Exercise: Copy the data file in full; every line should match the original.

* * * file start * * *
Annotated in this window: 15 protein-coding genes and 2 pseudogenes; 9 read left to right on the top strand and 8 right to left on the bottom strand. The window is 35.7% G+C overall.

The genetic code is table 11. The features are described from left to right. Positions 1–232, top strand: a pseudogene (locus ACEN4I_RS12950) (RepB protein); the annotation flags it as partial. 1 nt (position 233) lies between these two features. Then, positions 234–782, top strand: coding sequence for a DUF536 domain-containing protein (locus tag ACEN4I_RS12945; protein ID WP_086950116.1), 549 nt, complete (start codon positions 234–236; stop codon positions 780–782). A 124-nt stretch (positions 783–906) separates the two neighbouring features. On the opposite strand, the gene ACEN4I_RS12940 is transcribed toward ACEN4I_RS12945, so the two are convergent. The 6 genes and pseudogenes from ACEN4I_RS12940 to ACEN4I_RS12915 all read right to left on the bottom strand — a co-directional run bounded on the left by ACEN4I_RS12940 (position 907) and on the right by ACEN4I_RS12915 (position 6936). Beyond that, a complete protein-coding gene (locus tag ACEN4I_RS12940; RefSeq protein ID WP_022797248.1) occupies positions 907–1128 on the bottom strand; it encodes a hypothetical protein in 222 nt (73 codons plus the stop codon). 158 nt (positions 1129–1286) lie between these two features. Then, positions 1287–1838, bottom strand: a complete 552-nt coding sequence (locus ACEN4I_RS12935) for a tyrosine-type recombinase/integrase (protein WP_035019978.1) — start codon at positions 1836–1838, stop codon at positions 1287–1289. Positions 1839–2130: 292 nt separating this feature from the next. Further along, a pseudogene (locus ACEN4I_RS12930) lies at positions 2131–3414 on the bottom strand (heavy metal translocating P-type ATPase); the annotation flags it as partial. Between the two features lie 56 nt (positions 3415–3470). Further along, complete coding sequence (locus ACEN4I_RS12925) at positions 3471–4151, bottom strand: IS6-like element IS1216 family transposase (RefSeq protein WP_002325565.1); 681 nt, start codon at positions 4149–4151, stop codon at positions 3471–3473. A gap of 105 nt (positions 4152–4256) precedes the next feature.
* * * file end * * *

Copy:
Annotated in this window: 15 protein-coding genes and 2 pseudogenes; 9 read left to right on the top strand and 8 right to left on the bottom strand. The window is 35.7% G+C overall.

The genetic code is table 11. The features are described from left to right. Positions 1–232, top strand: a pseudogene (locus ACEN4I_RS12950) (RepB protein); the annotation flags it as partial. 1 nt (position 233) lies between these two features. Then, positions 234–782, top strand: coding sequence for a DUF536 domain-containing protein (locus tag ACEN4I_RS12945; protein ID WP_086950116.1), 549 nt, complete (start codon positions 234–236; stop codon positions 780–782). A 124-nt stretch (positions 783–906) separates the two neighbouring features. On the opposite strand, the gene ACEN4I_RS12940 is transcribed toward ACEN4I_RS12945, so the two are convergent. The 6 genes and pseudogenes from ACEN4I_RS12940 to ACEN4I_RS12915 all read right to left on the bottom strand — a co-directional run bounded on the left by ACEN4I_RS12940 (position 907) and on the right by ACEN4I_RS12915 (position 6936). Beyond that, a complete protein-coding gene (locus tag ACEN4I_RS12940; RefSeq protein ID WP_022797248.1) occupies positions 907–1128 on the bottom strand; it encodes a hypothetical protein in 222 nt (73 codons plus the stop codon). 158 nt (positions 1129–1286) lie between these two features. Then, positions 1287–1838, bottom strand: a complete 552-nt coding sequence (locus ACEN4I_RS12935) for a tyrosine-type recombinase/integrase (protein WP_035019978.1) — start codon at positions 1836–1838, stop codon at positions 1287–1289. Positions 1839–2130: 292 nt separating this feature from the next. Further along, a pseudogene (locus ACEN4I_RS12930) lies at positions 2131–3414 on the bottom strand (heavy metal translocating P-type ATPase); the annotation flags it as partial. Between the two features lie 56 nt (positions 3415–3470). Further along, complete coding sequence (locus ACEN4I_RS12925) at positions 3471–4151, bottom strand: IS6-like element IS1216 family transposase (RefSeq protein WP_002325565.1); 681 nt, start codon at positions 4149–4151, stop codon at positions 3471–3473. A gap of 105 nt (positions 4152–4256) precedes the next feature.